Social service agencies can now tap a second round of funding to transform their service delivery and operations to cope better with future demands, such as by acquiring digital technology.
The second tranche of The Invictus Fund, launched in April, is open for applications from now until Oct 30.
The fund is meant to help social service agencies continue providing critical services to vulnerable groups amid the coronavirus pandemic.
Minister for Social and Family Development Masagos Zulkifli announced this to about 500 social service professionals, companies, donors and public sector representatives over videoconferencing platform Zoom yesterday.
He said: "To make the social service sector more resilient and able to cope with future demands, we need to enable our social service agencies (SSAs) to transform to SSA 3.0 - driven by committed social service professionals, who are augmented by volunteers, and organisations that are enabled by technology."
As of Sept 21, $9.2 million has been raised from members of the public, and Budget 2020 also provided an $18.3 million top-up.
Mr Masagos noted that the Community Chest has seen a significant drop in donations to its funded programmes that are not directly related to Covid-19.
"In fact, we project a 20 to 30 per cent drop in donations in 2020. If this continues, it would become a longer-term funding issue for the sector," he said.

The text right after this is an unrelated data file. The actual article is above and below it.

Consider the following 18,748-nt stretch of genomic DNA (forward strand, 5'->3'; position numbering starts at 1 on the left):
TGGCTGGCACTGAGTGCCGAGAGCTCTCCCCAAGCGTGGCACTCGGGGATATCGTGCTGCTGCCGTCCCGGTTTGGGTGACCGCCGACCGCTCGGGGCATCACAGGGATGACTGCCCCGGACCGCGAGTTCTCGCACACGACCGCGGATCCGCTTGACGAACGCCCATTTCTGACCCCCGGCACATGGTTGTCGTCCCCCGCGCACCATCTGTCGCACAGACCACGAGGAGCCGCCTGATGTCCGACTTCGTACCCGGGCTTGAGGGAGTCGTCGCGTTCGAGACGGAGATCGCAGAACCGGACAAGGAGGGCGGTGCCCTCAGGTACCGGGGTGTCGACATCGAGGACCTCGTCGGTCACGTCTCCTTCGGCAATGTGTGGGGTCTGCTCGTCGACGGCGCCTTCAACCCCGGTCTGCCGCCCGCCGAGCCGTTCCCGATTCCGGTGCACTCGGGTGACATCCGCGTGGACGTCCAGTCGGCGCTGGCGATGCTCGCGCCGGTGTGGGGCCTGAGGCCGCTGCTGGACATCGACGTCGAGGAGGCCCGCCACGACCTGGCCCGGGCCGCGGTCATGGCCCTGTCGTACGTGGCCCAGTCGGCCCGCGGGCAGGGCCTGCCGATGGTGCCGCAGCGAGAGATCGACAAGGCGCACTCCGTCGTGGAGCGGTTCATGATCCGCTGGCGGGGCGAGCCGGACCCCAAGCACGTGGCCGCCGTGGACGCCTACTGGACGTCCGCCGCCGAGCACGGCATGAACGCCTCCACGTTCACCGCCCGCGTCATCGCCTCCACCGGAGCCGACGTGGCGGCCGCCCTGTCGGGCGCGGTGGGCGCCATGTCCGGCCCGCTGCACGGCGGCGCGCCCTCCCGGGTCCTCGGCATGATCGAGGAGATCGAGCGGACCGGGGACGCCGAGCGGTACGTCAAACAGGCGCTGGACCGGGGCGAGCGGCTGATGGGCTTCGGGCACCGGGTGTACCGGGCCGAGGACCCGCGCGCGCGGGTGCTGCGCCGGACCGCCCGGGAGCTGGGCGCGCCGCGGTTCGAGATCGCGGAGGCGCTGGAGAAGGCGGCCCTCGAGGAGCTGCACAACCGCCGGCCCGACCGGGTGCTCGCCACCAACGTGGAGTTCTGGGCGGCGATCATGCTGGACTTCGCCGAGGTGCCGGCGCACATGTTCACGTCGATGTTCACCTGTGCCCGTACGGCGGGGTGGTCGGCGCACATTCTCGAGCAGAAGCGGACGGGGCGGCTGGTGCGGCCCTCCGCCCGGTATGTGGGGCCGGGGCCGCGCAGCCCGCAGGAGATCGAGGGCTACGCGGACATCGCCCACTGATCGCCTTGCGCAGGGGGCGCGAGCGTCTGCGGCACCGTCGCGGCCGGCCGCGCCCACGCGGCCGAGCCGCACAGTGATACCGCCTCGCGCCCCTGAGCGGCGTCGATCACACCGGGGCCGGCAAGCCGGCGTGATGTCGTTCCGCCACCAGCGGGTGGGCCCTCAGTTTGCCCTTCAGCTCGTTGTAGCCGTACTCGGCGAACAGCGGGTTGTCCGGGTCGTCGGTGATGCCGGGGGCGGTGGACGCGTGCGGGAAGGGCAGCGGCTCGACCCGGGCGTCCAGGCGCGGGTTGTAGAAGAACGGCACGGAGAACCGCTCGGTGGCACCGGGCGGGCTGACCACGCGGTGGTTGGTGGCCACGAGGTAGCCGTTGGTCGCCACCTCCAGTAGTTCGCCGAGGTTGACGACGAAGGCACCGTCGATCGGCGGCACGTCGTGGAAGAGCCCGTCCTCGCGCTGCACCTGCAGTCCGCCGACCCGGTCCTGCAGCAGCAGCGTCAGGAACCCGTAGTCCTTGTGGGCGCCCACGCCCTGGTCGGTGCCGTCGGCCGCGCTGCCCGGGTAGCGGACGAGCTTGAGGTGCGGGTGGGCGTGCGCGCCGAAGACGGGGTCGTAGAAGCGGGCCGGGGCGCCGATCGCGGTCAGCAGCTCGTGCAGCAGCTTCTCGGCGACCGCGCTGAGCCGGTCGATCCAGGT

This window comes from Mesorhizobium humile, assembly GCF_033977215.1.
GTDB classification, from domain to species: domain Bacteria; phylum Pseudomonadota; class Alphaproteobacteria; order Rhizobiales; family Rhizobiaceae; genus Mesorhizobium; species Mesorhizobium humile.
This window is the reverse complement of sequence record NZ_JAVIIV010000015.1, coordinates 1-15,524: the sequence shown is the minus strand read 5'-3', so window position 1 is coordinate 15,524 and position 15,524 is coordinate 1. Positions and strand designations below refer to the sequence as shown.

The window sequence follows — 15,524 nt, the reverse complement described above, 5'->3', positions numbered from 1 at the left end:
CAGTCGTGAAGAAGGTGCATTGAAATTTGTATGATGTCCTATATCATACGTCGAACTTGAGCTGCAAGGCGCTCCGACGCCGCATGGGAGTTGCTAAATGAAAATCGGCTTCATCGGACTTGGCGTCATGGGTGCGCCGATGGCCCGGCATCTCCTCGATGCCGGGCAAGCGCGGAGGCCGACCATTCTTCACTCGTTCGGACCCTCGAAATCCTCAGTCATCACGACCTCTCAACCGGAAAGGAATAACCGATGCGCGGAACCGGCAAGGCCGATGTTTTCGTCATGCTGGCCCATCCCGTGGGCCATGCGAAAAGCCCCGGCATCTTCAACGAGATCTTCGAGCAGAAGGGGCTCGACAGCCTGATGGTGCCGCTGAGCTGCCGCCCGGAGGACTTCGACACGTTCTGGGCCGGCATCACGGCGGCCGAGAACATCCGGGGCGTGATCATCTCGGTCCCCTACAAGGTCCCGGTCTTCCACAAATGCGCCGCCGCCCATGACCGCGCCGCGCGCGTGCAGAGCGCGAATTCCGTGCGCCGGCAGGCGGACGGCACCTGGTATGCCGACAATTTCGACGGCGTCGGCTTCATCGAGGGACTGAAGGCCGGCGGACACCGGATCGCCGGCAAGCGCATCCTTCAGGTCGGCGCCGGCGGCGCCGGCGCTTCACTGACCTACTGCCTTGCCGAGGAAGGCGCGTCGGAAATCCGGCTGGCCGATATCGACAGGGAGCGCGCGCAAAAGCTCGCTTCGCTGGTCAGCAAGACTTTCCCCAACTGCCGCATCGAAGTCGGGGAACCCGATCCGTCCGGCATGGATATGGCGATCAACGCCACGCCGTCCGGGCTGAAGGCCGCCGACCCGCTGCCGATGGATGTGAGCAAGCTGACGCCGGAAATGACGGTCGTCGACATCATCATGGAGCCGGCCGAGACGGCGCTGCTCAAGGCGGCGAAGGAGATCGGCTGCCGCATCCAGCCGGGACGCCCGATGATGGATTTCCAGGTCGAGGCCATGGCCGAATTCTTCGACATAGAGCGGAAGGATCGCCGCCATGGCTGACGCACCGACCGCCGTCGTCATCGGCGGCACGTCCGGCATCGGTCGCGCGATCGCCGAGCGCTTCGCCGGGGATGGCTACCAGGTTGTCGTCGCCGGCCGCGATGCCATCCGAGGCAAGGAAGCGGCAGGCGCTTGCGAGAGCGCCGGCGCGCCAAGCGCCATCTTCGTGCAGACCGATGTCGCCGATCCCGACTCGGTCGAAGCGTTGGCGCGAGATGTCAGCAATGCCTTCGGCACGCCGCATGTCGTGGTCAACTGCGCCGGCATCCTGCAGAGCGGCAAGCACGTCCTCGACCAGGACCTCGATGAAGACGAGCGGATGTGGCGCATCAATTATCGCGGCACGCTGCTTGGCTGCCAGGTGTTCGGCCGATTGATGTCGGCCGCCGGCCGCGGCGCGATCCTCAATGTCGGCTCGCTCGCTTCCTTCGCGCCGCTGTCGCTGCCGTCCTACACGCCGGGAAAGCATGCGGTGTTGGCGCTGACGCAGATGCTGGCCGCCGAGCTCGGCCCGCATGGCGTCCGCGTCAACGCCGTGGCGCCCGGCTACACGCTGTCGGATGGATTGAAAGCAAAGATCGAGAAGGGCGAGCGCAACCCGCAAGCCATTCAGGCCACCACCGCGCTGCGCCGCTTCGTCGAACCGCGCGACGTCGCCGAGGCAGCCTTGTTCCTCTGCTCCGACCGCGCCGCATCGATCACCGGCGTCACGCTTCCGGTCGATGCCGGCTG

He urged companies to continue donating so that the Community Chest and SSAs can continue to provide their much-needed services.
The first round of funding from The Invictus Fund saw close to $6 million disbursed to 89 SSAs in June, said the National Council of Social Service (NCSS), which manages the fund.
About 82 per cent of the funds went towards supporting agencies to keep their services accessible to service users, while the remaining 18 per cent went towards building SSAs' digital capability and infrastructure for better connectivity and IT security, said the agency.
This includes equipping practitioners with appropriate software and hardware to ensure service continuity and accessibility to their clients as they work from home during the circuit breaker period.
Vulnerable seniors and clients also received prepaid cards to ensure connectivity to critical services, and front-line practitioners and clients were given care packages to improve their well-being.
One SSA that benefited is Lutheran Community Care Services, which digitalised its work processes with the funding.
Its clients can now submit child adoption applications digitally, instead of having to go in person, and they can also access support via virtual interviews through videoconferencing tools.
NCSS has also set up one-stop technology hub Tech-and-GO! (www.go.gov.sg/tng) to help the SSAs with their transformation.
It aims to cut down the amount of time needed by the SSAs to search for suitable digital solutions, and will also offer consultancy services and curated training courses.
Goh Yan Han